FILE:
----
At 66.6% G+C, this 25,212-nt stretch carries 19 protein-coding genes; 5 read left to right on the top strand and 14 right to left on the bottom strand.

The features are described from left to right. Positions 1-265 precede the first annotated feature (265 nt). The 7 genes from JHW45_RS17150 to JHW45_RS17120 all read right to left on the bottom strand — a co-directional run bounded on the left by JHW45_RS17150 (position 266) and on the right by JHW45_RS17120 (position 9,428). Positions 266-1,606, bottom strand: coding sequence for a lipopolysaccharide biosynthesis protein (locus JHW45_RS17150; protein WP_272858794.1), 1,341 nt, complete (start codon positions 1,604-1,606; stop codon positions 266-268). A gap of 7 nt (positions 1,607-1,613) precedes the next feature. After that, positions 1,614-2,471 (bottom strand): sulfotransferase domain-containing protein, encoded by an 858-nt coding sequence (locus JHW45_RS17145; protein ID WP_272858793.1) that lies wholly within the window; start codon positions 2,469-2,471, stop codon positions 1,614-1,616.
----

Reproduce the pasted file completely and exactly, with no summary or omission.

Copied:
At 66.6% G+C, this 25,212-nt stretch carries 19 protein-coding genes; 5 read left to right on the top strand and 14 right to left on the bottom strand.

The features are described from left to right. Positions 1-265 precede the first annotated feature (265 nt). The 7 genes from JHW45_RS17150 to JHW45_RS17120 all read right to left on the bottom strand — a co-directional run bounded on the left by JHW45_RS17150 (position 266) and on the right by JHW45_RS17120 (position 9,428). Positions 266-1,606, bottom strand: coding sequence for a lipopolysaccharide biosynthesis protein (locus JHW45_RS17150; protein WP_272858794.1), 1,341 nt, complete (start codon positions 1,604-1,606; stop codon positions 266-268). A gap of 7 nt (positions 1,607-1,613) precedes the next feature. After that, positions 1,614-2,471 (bottom strand): sulfotransferase domain-containing protein, encoded by an 858-nt coding sequence (locus JHW45_RS17145; protein ID WP_272858793.1) that lies wholly within the window; start codon positions 2,469-2,471, stop codon positions 1,614-1,616.